Mehta SR, Yusuf S, Peters RJ,  et al; Clopidogrel in Unstable angina to prevent Recurrent Events trial (CURE) Investigators.  Effects of pretreatment with clopidogrel and aspirin followed by long-term therapy in patients undergoing percutaneous coronary intervention.  Lancet. 2001;358(9281):527-533
PubMed   |  Link to Article
Sabatine MS, Cannon CP, Gibson CM,  et al; Clopidogrel as Adjunctive Reperfusion Therapy (CLARITY)-Thrombolysis in Myocardial Infarction (TIMI) 28 Investigators.  Effect of clopidogrel pretreatment before percutaneous coronary intervention in patients with ST-elevation myocardial infarction treated with fibrinolytics.  JAMA. 2005;294(10):1224-1232
PubMed   |  Link to Article
Zeymer U, Arntz HR, Darius H, Huber K, Senges J. Efficacy and safety of clopidogrel 600 mg administered pre-hospitally to improve primary percutaneous Coronary Intervention in Patients With Acute Myocardial Infarction (CIPAMI).  Cardiology. 2007;108(4):265-272
PubMed   |  Link to Article
Collet JP, Hulot JS, Pena A,  et al.  Cytochrome P450 2C19 polymorphism in young patients treated with clopidogrel after myocardial infarction.  Lancet. 2009;373(9660):309-317
PubMed   |  Link to Article
Mega JL, Close SL, Wiviott SD,  et al.  Cytochrome p-450 polymorphisms and response to clopidogrel.  N Engl J Med. 2009;360(4):354-362
PubMed   |  Link to Article
Shuldiner AR, O’Connell JR, Bliden KP,  et al.  Association of cytochrome P450 2C19 genotype with the antiplatelet effect and clinical efficacy of clopidogrel therapy.  JAMA. 2009;302(8):849-857
PubMed   |  Link to Article
Simon T, Verstuyft C, Mary-Krause M,  et al; French Registry of Acute ST-Elevation and Non-ST-Elevation Myocardial Infarction (FAST-MI) Investigators.  Genetic determinants of response to clopidogrel and cardiovascular events.  N Engl J Med. 2009;360(4):363-375
PubMed   |  Link to Article
Hamm CW, Bassand JP, Agewall S,  et al; ESC Committee for Practice Guidelines; Document Reviewers.  ESC Guidelines for the management of acute coronary syndromes in patients presenting without persistent ST-segment elevation.  Eur Heart J. 2011;32(23):2999-3054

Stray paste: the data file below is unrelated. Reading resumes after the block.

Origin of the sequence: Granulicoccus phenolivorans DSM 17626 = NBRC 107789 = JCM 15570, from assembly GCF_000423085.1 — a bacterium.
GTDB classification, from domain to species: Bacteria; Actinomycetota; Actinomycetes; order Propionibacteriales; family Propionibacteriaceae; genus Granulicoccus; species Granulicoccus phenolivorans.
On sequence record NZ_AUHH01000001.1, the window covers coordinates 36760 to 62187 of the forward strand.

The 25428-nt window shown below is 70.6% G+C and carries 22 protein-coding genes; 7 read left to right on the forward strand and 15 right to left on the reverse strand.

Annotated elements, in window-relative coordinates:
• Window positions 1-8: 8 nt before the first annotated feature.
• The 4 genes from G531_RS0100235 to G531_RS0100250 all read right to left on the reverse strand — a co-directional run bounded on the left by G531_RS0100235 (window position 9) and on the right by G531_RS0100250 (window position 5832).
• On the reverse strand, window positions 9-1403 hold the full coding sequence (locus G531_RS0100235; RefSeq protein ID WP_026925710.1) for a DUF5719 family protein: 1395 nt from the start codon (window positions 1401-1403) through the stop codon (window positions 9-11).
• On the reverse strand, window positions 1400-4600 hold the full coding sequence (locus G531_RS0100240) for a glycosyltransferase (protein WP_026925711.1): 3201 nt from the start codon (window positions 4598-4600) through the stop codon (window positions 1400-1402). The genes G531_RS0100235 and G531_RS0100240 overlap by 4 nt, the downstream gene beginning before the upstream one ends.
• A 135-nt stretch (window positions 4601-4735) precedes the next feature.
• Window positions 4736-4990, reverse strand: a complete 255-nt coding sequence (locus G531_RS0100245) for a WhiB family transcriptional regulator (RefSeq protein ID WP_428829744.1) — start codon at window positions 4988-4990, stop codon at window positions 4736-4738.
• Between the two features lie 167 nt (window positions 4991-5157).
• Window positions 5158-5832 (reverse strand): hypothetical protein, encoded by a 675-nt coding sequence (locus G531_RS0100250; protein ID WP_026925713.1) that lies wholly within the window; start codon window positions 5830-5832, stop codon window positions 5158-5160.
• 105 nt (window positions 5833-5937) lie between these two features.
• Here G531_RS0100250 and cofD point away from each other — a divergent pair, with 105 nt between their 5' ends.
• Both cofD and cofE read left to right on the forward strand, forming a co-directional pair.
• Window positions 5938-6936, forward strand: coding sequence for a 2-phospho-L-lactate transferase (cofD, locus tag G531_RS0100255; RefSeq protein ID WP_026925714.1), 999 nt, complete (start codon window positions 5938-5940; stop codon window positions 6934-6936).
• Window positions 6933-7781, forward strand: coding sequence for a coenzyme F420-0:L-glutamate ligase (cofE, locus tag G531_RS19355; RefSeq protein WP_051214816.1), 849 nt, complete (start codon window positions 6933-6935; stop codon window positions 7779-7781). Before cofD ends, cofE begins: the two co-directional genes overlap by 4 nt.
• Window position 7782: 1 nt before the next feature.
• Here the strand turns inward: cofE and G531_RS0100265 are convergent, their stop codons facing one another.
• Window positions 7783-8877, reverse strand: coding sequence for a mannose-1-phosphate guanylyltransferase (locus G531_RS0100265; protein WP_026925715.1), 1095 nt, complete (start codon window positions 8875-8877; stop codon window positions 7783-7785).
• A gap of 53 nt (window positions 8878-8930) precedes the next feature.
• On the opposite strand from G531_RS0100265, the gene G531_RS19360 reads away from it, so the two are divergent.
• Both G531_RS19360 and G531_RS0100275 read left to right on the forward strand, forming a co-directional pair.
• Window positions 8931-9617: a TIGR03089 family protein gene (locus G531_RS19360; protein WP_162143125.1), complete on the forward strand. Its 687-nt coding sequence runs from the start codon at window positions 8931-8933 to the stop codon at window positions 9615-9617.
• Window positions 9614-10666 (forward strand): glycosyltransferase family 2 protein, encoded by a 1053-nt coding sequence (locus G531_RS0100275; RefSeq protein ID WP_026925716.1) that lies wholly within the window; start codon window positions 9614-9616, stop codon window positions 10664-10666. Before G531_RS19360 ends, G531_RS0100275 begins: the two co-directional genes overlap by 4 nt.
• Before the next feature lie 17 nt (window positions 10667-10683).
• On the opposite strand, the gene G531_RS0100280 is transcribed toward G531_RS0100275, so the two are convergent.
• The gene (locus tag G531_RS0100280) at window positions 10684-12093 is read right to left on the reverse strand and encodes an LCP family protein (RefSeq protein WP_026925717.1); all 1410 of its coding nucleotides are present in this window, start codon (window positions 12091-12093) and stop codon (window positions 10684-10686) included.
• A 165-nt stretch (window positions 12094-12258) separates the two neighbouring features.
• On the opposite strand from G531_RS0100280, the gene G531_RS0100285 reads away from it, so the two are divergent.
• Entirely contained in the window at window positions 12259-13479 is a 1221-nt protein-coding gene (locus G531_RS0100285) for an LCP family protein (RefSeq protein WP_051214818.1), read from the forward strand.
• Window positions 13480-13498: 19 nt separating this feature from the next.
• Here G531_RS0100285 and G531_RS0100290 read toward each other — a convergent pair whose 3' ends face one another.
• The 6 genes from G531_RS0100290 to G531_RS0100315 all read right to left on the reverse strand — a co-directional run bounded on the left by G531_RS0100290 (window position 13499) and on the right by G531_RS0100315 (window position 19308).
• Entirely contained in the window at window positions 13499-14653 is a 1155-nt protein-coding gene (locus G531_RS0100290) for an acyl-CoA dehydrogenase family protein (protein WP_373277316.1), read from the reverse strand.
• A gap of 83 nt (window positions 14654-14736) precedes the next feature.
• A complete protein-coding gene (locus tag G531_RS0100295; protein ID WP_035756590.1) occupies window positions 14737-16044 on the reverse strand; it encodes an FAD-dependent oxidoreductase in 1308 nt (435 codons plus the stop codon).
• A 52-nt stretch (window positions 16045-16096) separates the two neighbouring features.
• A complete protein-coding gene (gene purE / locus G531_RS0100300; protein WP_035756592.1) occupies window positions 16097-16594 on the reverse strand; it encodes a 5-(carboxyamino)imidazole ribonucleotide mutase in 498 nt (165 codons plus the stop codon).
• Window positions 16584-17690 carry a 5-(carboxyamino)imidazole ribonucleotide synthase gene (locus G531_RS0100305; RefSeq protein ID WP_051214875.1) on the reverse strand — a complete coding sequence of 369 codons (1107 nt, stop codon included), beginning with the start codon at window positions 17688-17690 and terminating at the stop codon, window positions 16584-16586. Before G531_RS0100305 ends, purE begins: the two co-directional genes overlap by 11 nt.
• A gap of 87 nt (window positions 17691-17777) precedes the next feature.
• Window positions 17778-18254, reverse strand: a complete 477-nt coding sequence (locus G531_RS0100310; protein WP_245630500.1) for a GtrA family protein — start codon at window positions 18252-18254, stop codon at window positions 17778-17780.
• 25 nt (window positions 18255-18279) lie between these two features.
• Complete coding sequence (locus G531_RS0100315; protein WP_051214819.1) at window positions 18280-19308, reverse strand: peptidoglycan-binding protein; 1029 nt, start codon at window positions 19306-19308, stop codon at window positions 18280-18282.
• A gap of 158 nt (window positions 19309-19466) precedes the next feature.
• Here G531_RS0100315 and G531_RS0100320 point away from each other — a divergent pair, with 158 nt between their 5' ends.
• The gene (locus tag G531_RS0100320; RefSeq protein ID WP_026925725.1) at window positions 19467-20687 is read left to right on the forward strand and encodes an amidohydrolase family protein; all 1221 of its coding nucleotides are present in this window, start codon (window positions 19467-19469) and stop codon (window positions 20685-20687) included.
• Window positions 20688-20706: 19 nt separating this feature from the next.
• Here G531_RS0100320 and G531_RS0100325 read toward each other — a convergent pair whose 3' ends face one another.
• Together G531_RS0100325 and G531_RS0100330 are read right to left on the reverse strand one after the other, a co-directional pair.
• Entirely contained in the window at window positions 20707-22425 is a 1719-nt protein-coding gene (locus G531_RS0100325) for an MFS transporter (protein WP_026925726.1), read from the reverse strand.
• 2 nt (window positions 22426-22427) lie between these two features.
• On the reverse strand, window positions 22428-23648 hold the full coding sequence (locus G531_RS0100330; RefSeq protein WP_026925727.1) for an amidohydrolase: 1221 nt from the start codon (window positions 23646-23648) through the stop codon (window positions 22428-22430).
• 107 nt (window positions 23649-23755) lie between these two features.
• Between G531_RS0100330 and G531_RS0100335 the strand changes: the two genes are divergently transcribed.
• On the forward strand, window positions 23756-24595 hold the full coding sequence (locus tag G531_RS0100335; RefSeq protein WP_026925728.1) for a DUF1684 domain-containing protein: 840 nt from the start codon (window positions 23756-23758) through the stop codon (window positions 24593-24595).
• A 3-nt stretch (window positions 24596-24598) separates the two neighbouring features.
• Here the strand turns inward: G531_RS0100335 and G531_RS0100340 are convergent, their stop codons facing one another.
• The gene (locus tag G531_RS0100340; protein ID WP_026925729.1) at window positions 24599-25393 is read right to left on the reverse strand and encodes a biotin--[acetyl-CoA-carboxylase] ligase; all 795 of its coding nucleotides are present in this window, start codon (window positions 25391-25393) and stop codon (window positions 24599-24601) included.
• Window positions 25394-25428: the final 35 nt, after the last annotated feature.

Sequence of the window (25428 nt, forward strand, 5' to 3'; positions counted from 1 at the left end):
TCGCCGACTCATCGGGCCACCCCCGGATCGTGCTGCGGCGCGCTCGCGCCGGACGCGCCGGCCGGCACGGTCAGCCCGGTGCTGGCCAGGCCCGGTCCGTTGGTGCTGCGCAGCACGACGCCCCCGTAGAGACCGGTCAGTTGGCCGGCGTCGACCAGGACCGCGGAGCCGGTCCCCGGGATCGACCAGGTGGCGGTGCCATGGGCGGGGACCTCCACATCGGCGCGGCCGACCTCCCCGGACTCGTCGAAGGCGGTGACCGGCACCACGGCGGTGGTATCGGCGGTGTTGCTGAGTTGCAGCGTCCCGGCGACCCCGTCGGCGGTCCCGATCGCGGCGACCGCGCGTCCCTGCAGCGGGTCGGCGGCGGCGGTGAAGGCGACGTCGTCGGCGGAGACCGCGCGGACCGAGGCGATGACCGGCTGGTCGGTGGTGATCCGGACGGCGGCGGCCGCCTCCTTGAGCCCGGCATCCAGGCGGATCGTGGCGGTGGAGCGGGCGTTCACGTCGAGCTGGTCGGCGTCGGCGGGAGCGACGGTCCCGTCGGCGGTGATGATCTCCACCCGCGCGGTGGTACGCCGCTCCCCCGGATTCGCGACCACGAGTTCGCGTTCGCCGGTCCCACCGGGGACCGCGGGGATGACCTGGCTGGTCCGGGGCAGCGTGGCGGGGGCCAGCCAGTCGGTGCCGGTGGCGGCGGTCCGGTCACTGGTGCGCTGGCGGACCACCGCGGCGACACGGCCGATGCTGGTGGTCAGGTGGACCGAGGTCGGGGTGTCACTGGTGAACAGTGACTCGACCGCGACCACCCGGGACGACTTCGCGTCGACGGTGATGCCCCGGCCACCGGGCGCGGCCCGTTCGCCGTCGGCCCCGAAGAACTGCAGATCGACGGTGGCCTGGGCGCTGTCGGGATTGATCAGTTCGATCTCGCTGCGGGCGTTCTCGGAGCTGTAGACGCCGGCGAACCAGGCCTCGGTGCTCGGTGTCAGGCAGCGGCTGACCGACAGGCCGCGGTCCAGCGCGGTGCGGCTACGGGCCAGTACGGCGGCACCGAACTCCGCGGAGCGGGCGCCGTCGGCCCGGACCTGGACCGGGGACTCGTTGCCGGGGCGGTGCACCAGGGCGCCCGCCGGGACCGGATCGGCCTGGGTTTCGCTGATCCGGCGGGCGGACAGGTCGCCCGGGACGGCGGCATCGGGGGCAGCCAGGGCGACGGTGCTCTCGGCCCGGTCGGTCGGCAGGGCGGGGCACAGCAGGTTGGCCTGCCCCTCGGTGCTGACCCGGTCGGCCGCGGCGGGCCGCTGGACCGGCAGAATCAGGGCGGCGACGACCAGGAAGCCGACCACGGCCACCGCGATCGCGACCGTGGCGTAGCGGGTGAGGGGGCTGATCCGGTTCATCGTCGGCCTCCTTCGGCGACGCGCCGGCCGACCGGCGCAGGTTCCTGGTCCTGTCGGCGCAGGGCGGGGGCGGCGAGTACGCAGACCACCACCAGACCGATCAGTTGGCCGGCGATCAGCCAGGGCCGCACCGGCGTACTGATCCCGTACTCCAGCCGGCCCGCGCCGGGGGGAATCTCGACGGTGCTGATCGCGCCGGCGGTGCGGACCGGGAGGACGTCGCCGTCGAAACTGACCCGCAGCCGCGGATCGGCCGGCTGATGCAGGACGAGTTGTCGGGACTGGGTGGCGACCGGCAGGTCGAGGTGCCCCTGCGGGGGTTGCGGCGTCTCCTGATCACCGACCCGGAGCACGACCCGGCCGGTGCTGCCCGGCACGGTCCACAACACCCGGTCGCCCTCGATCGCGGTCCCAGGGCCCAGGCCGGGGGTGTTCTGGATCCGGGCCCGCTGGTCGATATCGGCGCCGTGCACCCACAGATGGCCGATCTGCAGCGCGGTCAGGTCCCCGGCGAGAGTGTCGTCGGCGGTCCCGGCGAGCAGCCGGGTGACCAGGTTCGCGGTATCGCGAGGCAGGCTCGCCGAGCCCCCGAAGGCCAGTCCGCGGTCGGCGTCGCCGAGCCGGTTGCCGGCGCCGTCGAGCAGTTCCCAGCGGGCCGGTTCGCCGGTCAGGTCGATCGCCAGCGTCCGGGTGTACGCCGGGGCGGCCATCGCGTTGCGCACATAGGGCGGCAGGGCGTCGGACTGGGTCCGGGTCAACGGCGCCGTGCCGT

PubMed   |  Link to Article
Wright RS, Anderson JL, Adams CD,  et al.  2011 ACCF/AHA Focused Update of the Guidelines for the Management of Patients With Unstable Angina/Non-ST-Elevation Myocardial Infarction (Updating the 2007 Guideline).  Circulation. 2011;123(18):2022-2060
PubMed   |  Link to Article
Vlaar PJ, Svilaas T, Damman K,  et al.  Impact of pretreatment with clopidogrel on initial patency and outcome in patients treated with primary percutaneous coronary intervention for ST-segment elevation myocardial infarction.  Circulation. 2008;118(18):1828-1836
PubMed   |  Link to Article
Sabatine MS, Hamdalla HN, Mehta SR,  et al.  Efficacy and safety of clopidogrel pretreatment before percutaneous coronary intervention with and without glycoprotein IIb/IIIa inhibitor use.  Am Heart J. 2008;155(5):910-917
PubMed   |  Link to Article
Davlouros PA, Arseniou A, Hahalis G,  et al.  Timing of clopidogrel loading before percutaneous coronary intervention in clopidogrel-naive patients with stable or unstable angina: a comparison of 2 strategies.  Am Heart J. 2009;158(4):585-591
PubMed   |  Link to Article
Di Sciascio G, Patti G, Pasceri V, Gatto L, Colonna G, Montinaro A.ARMYDA-5 PRELOAD Investigators.  Effectiveness of in-laboratory high-dose clopidogrel loading versus routine pre-load in patients undergoing percutaneous coronary intervention.  J Am Coll Cardiol. 2010;56(7):550-557
PubMed   |  Link to Article
Widimsky P, Motovská Z, Simek S,  et al; PRAGUE-8 Trial Investigators.  Clopidogrel pretreatment in stable angina: for all patients >6 h before elective coronary angiography or only for angiographically selected patients a few minutes before PCI?.  Eur Heart J. 2008;29(12):1495-1503
PubMed   |  Link to Article
Saw J, Lincoff AM, DeSmet W,  et al; REPLACE-2 Investigators.  Lack of clopidogrel pretreatment effect on the relative efficacy of bivalirudin with provisional glycoprotein IIb/IIIa blockade compared to heparin with routine glycoprotein IIb/IIIa blockade.  J Am Coll Cardiol. 2004;44(6):1194-1199
PubMed
Stone GW, White HD, Ohman EM,  et al; Acute Catheterization and Urgent Intervention Triage strategy (ACUITY) trial investigators.  Bivalirudin in patients with acute coronary syndromes undergoing percutaneous coronary intervention.  Lancet. 2007;369(9565):907-919
PubMed   |  Link to Article
Amin AP, Kennedy KF, Pencina M,  et al; EVENT Investigators.  Effect of clopidogrel pretreatment on ischemic complications of percutaneous coronary intervention among bivalirudin-treated patients (from the EVENT registry).  Am J Cardiol. 2011;107(12):1751-1756
PubMed   |  Link to Article
Chan AW, Moliterno DJ, Berger PB,  et al;  TARGET Investigators.  Triple antiplatelet therapy during percutaneous coronary intervention is associated with improved outcomes including one-year survival.  J Am Coll Cardiol. 2003;42(7):1188-1195